Social capital is the fuzziest of the three forms of capital, the hardest to define and by far the hardest to measure, but at the same time the most important. It consists of the immaterial things that bind people into communities and, ultimately, into a single nation. They take the form of written and unwritten laws, organizational structures, social customs, shared belief systems, and much more.
The common denominator of social capital is that it promotes trust and cooperative action. When it works well, people mostly trust each other. They mostly trust policemen and judges to treat them fairly. They mostly trust government officials not to steal from the public or do favors for their friends at public expense. They buy groceries with reasonable confidence that the meat isn’t going to be putrid and the milk won’t poison their children. They walk down the street without expecting to be attacked and they do business without expecting to be cheated.
That doesn’t mean that people in high-trust societies are naïve or stupid, or that they aren’t reasonably vigilant. It just means that in a society in which deviant behavior is rare, and usually gets punished, people need to waste much less time, money, and effort on protecting themselves from predators.
It turns out that this is an enormous economic multiplier – even more than physical or human capital, according to many social scientists. [Pinker, p. 541] If most people in a society are decent, honest, and trustworthy, it is much easier to find good employees or business partners and to get things done, so businesses expand and innovate much more readily. If most public officials are lazy, slow, and dishonest, and have to be bribed to get them to issue necessary permits, the economy will drag badly. If the reverse is true, the economy can move forward much more rapidly and efficiently.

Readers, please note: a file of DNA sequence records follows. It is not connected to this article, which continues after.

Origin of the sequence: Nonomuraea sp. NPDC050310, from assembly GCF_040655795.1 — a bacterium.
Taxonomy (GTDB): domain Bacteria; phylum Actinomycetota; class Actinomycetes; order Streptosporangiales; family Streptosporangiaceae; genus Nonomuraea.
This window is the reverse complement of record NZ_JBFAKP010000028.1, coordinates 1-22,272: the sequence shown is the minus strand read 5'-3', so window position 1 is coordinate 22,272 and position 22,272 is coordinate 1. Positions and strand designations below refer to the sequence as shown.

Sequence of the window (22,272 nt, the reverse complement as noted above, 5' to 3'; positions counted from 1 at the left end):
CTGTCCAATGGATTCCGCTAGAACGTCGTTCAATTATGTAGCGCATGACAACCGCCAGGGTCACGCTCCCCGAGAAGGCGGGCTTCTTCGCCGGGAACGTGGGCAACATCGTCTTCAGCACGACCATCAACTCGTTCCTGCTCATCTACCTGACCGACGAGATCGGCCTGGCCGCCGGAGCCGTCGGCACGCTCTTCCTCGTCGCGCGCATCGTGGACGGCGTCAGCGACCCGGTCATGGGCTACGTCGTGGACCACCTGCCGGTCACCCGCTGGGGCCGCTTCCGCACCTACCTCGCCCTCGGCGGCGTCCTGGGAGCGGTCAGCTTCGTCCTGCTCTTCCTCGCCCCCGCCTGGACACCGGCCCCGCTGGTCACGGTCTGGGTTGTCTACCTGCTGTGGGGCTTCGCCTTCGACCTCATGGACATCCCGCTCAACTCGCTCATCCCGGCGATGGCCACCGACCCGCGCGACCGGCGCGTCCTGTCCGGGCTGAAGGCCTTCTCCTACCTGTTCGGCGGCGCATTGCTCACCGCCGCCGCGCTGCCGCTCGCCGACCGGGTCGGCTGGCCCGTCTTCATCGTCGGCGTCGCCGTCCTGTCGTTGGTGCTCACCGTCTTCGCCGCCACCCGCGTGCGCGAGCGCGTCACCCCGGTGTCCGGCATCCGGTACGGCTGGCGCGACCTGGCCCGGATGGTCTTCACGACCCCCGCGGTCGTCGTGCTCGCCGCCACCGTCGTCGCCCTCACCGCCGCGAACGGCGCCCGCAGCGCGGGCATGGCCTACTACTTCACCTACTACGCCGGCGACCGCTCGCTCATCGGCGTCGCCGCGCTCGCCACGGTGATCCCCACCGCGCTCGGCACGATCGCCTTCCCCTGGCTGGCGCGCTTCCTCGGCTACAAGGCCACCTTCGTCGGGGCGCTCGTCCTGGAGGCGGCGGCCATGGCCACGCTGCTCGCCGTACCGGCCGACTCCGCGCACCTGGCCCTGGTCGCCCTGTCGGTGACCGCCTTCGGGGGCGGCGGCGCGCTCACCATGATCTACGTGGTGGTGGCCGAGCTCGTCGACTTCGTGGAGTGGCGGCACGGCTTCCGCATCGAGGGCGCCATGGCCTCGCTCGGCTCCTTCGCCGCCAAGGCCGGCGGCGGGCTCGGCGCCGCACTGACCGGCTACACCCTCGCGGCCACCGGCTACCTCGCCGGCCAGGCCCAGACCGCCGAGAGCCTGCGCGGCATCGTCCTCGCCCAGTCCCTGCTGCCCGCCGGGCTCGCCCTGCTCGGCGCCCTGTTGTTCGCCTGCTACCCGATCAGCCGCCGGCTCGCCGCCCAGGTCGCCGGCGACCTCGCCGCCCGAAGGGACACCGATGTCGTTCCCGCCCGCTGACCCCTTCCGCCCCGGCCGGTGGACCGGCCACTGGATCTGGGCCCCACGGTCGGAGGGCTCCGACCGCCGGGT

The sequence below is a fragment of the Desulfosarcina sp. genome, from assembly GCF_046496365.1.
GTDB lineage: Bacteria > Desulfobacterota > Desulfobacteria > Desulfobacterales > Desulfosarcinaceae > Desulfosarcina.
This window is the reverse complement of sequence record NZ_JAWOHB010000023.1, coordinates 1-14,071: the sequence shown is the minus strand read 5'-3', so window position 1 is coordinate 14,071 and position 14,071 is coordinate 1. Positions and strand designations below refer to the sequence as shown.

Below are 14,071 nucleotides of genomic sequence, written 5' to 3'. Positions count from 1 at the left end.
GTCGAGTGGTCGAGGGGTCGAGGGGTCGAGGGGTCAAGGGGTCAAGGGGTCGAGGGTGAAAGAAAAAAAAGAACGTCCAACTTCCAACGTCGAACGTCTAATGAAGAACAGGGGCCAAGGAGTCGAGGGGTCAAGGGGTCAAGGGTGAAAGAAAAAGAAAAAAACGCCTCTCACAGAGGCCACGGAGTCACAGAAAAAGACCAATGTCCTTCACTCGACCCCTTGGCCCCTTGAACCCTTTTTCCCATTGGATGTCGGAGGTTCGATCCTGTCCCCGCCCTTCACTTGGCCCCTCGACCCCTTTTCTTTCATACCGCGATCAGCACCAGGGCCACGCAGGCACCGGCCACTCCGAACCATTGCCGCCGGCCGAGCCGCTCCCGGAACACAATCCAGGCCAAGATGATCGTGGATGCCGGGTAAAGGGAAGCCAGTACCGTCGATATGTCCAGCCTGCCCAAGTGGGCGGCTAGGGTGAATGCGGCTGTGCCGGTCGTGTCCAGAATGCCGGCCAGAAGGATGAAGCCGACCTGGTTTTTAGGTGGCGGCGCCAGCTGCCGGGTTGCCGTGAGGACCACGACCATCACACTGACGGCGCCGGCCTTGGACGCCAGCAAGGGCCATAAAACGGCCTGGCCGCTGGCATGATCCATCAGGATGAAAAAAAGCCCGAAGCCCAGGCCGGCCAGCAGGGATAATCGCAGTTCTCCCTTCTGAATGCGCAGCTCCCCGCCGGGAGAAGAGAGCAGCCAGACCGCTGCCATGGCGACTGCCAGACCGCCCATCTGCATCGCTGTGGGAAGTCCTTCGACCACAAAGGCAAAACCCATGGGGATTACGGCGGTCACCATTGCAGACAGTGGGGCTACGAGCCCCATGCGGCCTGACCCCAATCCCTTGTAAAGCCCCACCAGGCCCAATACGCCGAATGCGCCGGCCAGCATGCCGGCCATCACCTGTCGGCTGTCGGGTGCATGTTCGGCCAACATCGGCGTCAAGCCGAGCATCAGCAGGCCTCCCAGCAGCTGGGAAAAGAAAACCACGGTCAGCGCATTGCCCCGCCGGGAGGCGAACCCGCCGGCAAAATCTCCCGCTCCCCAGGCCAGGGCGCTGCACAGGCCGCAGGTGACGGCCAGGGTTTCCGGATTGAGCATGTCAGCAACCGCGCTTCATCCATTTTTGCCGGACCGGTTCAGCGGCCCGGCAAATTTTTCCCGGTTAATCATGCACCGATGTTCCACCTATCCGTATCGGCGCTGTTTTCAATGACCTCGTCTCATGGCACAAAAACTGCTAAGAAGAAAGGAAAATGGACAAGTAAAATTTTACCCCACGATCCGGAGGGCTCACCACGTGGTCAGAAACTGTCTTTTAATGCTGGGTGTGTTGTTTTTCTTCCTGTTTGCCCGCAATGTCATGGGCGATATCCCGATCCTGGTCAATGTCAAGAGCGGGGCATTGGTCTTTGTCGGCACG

The complexity of human societies makes this part of the Interlock very difficult to outline clearly. Things get fuzzy very quickly when trying to measure things like trust, culture, and morality! But the importance of social capital to the rest of the Interlock simply cannot be overstated – and, unfortunately, neither can the very large problems that have developed within the US in this respect.
The US has suffered a great deal of neglect and deterioration in social capital over the last half century. Customers have less trust in the integrity of businesses, employers have less trust in their employees and vice versa, and voters widely believe that politicians are either incompetent or liars who only care about what large donors and special interest groups want. Even our trust in each other has gone down: in 1972, 46.3% of Americans said that they thought most people could be trusted, but by 2006 that number had dropped to 32.3%. [Data is from NORC’s General Social Survey]
For the Interlock, a decline in the level of interpersonal trust is a concern, but it is minor compared with our now disastrously low trust in the systems that keep America moving. Polling data consistently shows a collapse in faith in our institutions, particularly our government institutions.
As recently as 1987, two thirds of adult Americans had a positive opinion of Congress. Today, confidence in Congress is in single digits, the lowest level in the history of these polls. Congressmen routinely score lower in popularity than cockroaches, root canals, head lice, used car salesmen, and traffic jams.
Unfortunately, there is a lot of evidence that this loss of confidence is based on a real decline in the competency and integrity of our economic and political institutions, and that this decline has had a serious negative effect, both on our economy and on our quality of life.